Gezi Park set to reopen a day after crackdown
Police officers sit on benches in Istanbul’s Gezi Park. The park has been under a lockdown for weeks as a renovation project continues at the site. AP photoThe reopening of Gezi Park is set to take place tomorrow, days after Istanbul protesters witnessed another severe crackdown with police forces intervening in crowds in the city’s Taksim Square, detaining 59 protesters.
Mutlu had tweeted on June 6 that the park would be opened on Sunday. Three hours later he said the opening date would be “[Sunday] or Monday.” The opening date was eventually confirmed as July 8.
Protesters gathered at the square June 6 to conduct a water fight, a peaceful protest in reference to the police’s heavy use of water cannons, before forces entered the square and resorted to tear gas and water cannons to disperse the crowds.
Scores of people flooded İstiklal Avenue to escape the brutal crackdown and many fled to side streets, trying to escape the riot police. Some 59 protesters were detained throughout the clashes, as parents of the detained protesters tried to convince the forces to release their children.
However, their attempts were unfruitful, as scores of detained protesters were taken into police vans before being taken to police stations for further proceedings.
The Taksim Solidarity Platform gathered near the square following the initial intervention with copies of the Istanbul 1st Regional Court’s June 6 decision, which canceled the controversial Taksim construction and the Artillery Barracks project, demanding the reopening of the park for public use.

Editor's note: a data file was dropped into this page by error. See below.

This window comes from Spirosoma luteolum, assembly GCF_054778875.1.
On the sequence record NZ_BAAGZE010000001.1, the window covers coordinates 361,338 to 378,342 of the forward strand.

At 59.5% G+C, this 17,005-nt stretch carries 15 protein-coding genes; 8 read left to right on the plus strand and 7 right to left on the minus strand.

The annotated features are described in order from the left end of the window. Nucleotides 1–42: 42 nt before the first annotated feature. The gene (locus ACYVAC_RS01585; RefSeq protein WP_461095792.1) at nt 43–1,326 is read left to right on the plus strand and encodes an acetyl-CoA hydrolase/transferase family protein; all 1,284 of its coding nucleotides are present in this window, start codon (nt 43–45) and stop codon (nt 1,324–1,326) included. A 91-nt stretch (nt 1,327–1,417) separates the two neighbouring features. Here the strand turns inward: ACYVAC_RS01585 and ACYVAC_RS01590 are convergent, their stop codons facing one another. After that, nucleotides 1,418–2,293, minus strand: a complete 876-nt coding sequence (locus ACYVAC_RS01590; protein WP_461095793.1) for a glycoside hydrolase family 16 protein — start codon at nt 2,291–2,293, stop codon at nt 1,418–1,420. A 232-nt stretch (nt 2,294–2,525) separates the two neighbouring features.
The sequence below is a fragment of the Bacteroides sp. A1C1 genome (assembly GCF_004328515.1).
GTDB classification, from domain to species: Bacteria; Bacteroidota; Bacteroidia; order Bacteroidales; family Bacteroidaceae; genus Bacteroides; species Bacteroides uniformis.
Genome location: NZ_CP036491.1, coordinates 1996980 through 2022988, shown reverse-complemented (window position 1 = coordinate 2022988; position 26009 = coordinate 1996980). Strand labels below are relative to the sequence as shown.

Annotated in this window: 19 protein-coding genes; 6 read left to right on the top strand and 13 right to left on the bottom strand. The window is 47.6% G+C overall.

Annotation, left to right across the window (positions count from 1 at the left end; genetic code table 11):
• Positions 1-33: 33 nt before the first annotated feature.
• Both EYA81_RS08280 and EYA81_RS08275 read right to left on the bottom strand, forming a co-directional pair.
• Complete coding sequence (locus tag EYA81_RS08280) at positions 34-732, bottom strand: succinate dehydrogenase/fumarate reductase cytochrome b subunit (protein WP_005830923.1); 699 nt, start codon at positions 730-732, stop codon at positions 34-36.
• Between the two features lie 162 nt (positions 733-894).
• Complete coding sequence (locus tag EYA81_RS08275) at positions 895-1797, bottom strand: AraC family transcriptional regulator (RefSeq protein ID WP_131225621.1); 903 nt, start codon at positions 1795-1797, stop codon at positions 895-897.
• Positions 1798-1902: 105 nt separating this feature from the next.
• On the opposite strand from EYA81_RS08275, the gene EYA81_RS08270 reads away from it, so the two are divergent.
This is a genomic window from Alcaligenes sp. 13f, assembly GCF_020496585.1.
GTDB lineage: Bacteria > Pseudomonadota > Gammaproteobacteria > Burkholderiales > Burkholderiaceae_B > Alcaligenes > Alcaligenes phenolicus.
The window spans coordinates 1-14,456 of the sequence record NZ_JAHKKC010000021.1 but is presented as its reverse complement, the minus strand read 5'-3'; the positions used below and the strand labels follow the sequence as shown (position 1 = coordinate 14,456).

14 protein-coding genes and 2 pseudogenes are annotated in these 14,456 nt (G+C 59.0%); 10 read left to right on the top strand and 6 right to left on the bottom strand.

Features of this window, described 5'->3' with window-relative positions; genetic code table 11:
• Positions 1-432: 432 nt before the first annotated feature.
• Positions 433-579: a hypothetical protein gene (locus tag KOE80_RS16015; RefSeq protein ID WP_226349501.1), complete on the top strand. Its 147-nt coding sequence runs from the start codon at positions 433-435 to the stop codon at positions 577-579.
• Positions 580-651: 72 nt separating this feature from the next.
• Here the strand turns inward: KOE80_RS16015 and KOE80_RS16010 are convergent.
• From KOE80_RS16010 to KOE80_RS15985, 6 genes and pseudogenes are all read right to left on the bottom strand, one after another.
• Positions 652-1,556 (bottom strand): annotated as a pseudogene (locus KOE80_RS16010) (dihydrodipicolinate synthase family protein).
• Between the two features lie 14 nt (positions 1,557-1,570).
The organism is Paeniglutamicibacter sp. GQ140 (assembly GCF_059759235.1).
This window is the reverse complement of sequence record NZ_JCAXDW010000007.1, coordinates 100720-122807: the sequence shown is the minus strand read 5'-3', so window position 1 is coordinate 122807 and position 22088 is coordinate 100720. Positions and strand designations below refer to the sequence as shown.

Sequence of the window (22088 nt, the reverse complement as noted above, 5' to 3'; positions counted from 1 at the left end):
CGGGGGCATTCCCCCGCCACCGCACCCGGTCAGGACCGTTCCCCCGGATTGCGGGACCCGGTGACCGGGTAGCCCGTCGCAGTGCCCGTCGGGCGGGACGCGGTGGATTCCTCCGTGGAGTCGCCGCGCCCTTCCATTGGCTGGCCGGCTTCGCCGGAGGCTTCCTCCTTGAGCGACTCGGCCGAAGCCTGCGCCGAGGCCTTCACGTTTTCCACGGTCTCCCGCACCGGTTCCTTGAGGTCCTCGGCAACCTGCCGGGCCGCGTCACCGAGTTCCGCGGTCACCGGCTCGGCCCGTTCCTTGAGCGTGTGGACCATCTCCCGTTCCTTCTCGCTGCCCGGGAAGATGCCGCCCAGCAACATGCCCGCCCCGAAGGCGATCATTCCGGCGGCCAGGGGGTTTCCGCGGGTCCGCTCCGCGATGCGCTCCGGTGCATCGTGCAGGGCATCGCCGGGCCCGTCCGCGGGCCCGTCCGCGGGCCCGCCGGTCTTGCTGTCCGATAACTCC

A second intervention followed the gathering, with police forces again resorting to tear gas and water cannons.
Istanbul Governor Hüseyin Mutlu had previously warned protesters of a possible police intervention, minutes before the event was set to begin, saying the demonstration was unauthorized.
“The Constitution says anyone can stage a demonstration without giving notification, but the legislation says that applying to the authorities for permission is mandatory. So nobody can say they exercise their constitutional rights. This is unlawful,” Mutlu said.
“I can’t allow a demonstration that I haven’t permitted in advance, I can’t act unlawfully. So we won’t allow these gatherings. Our police will warn them. We believe that a significant number will leave the place after these warnings,” Mutlu said.